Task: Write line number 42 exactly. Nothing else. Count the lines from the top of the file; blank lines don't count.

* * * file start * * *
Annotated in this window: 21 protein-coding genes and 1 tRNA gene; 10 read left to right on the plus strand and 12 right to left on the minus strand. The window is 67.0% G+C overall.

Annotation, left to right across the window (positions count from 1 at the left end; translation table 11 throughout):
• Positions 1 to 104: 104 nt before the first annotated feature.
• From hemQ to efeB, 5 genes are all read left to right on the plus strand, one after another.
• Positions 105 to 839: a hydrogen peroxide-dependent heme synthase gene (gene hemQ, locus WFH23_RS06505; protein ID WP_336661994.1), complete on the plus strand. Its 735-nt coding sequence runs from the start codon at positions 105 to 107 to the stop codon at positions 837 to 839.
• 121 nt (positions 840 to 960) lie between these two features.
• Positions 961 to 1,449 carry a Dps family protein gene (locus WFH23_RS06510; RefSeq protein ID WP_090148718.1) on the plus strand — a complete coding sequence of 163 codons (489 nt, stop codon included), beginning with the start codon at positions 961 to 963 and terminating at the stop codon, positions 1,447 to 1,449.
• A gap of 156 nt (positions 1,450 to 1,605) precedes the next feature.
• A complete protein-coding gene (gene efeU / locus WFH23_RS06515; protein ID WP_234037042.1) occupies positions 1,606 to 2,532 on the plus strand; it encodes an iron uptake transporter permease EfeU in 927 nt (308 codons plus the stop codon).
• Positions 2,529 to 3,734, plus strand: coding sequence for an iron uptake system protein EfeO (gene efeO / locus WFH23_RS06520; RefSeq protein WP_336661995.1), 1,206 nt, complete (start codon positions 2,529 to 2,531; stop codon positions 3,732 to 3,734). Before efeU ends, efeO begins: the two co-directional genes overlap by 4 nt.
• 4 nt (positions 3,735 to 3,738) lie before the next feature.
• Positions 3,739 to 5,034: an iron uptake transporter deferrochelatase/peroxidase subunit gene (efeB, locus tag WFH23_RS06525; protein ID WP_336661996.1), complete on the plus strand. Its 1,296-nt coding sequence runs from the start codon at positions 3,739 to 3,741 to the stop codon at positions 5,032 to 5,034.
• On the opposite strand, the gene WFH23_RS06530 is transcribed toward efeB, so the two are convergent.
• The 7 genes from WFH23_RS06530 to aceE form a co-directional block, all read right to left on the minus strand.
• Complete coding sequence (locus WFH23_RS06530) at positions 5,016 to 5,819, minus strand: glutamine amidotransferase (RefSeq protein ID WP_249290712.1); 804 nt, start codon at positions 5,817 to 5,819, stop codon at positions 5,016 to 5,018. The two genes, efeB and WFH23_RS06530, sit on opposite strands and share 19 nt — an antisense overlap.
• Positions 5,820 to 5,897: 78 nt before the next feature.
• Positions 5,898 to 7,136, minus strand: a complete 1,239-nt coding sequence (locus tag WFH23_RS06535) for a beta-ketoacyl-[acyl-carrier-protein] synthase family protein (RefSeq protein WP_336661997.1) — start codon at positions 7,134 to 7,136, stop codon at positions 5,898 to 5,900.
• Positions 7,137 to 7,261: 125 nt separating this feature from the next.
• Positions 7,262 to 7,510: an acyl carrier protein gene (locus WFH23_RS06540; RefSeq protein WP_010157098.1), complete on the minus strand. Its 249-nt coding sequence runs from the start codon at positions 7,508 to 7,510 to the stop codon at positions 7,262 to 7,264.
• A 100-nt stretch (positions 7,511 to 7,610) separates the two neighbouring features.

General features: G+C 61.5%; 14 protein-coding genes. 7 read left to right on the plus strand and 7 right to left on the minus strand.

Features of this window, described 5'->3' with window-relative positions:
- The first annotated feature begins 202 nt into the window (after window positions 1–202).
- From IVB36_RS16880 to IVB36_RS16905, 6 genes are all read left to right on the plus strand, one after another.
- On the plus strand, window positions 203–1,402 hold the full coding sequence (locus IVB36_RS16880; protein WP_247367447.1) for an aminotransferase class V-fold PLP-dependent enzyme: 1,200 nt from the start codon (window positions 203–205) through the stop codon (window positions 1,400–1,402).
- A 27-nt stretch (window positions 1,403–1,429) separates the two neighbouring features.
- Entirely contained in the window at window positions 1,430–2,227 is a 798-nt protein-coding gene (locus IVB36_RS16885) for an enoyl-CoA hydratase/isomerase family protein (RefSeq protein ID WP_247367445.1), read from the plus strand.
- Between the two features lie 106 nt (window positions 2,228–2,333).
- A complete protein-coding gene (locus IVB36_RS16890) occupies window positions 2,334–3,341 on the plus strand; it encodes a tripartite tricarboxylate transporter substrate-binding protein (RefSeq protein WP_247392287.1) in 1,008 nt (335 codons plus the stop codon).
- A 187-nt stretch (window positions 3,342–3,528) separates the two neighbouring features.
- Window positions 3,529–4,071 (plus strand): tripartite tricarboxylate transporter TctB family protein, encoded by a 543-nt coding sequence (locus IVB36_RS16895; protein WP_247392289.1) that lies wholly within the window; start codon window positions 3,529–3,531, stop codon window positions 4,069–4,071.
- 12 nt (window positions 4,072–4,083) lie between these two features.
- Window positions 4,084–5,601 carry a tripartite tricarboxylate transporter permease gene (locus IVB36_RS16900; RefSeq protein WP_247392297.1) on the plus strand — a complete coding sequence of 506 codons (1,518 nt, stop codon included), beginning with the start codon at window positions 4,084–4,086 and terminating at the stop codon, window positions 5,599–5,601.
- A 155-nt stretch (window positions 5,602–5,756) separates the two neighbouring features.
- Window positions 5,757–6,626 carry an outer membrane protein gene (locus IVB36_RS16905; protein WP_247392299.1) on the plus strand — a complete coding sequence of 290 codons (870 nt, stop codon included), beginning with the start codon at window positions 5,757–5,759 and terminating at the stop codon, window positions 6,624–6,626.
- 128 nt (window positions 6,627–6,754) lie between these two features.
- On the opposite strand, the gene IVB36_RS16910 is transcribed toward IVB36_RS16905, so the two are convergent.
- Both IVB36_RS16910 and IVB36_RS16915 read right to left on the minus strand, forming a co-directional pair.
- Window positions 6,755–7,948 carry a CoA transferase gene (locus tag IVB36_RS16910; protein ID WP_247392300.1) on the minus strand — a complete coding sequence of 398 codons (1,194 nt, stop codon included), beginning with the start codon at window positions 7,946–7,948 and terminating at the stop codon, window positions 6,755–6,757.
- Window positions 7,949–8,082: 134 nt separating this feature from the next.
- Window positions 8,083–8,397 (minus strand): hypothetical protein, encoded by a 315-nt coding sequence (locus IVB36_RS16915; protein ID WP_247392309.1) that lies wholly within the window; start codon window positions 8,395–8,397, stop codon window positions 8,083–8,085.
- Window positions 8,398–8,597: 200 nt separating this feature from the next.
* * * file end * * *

- Window positions 8,398–8,597: 200 nt separating this feature from the next.